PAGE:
The process is just beginning, but Eliot Ness...in Cleveland, which premiered in January 1998 at the Denver Center for the Performing Arts, has its eye on Broadway. The Robert Lindsay Nassif-Nick Corley-Richard Ullian musical held three industry readings at New York's Directors Company Theatre Three, March 18-19.
The Denver Center and the Harold Prince Musical Theatre Program are nurturing the piece along, with Artie Masella, of the Prince office, serving as executive producer. Also helping Ness was the 1998 Gilman & Gonzalez-Falla Theatre Foundation Award (officially, the 1997 prize), which carried a cash award of $25,000 bestowed at a Sept. 14, 1998 ceremony at Lincoln Center.
The March readings featured John Dosset (Three Days of Rain, the current Father in Ragtime) as Ness, Ned Eisenberg (filmdom's "A Civil Action") as Al Capone, Walter Charles (Wit) as Mr. Stoneham, and Michelle Pawk (Cabaret).
Eliot Ness has a book by Ullian (which in turn is based on his play In the Shadow of the Terminal Tower), and additional material by Corley, who directed the Denver production and the New York readings.
"The readings, which went extremely well, came at the end of two weeks of workshops," composer Nassif told Playbill On-Line (March 30). "We were thrilled with the rewrites and the reception. While 12-13 year olds enjoyed it on a certain level, college age students went crazy over it. And it's really a musical for adults. There seems to be a lot of buzz in the industry about it." Eliot Ness...in Cleveland is set during the Depression. When a "mad butcher" turns the streets of downtown Cleveland into a minefield of limbs and body parts, Ness (who is referred to as "that Untouchable fella from Chicago") is called in to apprehend the criminal. The cast of characters includes Ness' long-suffering wife, a pair of bumbling detectives, a flirtatious reporter, and the mayor -- who wants the carnage to be stopped immediately, as the town is about to host the Republican National Convention.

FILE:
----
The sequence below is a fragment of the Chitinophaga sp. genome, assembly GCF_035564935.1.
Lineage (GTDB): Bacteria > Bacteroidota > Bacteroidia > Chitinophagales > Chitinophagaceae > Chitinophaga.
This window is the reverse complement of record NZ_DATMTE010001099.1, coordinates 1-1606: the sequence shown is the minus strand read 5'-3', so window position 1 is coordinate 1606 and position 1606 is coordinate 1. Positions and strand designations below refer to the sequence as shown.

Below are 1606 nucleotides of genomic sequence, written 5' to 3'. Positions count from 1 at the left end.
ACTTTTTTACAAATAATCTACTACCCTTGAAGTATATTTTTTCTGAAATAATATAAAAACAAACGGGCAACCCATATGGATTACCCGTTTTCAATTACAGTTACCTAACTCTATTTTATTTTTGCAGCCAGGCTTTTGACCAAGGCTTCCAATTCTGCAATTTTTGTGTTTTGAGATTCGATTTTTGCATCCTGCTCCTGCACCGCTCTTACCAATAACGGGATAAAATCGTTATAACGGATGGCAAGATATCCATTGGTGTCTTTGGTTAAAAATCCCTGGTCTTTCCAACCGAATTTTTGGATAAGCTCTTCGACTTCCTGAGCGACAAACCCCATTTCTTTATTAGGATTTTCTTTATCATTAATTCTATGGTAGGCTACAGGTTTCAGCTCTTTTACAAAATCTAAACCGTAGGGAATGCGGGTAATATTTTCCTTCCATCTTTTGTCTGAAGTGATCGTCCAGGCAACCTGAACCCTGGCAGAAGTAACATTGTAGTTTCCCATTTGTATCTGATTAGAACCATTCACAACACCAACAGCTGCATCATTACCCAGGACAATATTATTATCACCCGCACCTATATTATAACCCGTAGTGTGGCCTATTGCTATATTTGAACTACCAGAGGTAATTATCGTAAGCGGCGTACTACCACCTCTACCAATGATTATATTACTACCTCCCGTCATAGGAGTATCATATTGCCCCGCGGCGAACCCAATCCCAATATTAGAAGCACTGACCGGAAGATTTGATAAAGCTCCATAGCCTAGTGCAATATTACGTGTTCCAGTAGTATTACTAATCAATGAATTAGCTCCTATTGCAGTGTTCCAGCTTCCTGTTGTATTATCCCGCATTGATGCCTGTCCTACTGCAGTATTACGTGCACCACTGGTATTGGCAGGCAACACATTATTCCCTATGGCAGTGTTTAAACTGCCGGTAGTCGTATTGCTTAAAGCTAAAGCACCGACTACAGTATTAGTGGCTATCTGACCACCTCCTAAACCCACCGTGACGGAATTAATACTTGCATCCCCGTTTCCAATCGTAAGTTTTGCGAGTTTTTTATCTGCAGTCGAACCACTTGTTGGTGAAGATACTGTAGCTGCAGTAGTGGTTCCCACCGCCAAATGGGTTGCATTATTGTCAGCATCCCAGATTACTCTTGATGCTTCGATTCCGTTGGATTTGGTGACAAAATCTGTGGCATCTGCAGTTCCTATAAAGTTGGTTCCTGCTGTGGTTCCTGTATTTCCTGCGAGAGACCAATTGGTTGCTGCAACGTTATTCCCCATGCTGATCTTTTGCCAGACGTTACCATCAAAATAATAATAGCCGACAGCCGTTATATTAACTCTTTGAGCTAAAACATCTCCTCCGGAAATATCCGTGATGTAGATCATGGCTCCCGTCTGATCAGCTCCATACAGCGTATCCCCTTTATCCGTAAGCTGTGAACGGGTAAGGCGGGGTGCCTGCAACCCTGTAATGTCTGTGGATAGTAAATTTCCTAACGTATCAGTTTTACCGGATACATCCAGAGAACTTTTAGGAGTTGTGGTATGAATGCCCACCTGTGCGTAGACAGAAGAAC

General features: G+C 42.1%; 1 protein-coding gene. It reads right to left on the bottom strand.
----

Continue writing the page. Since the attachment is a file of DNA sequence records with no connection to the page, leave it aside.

Asked about the show's Broadway intentions, Nassif said, "We still have some fine-tuning to do, but we feel happy with the response. We're now trying to put a package together in the hopes of reaching Broadway." Nassif had few specific details about those plans, noting that Masella was handling the producing end of the project. (Masella could not be reached by PBOL at press time.)
Asked if he had other endeavors in the offing, Nassif said he'd just finished prepping his Honky Tonk Highway for publication by Samuel French, and he's embarking on a new project with Masella, though he said it was too early to discuss details.
For more information on Nassif's projects, check out his website at Robert Lindsey Nassif Official Website
-- By David Lefkowitz and Robert Simonson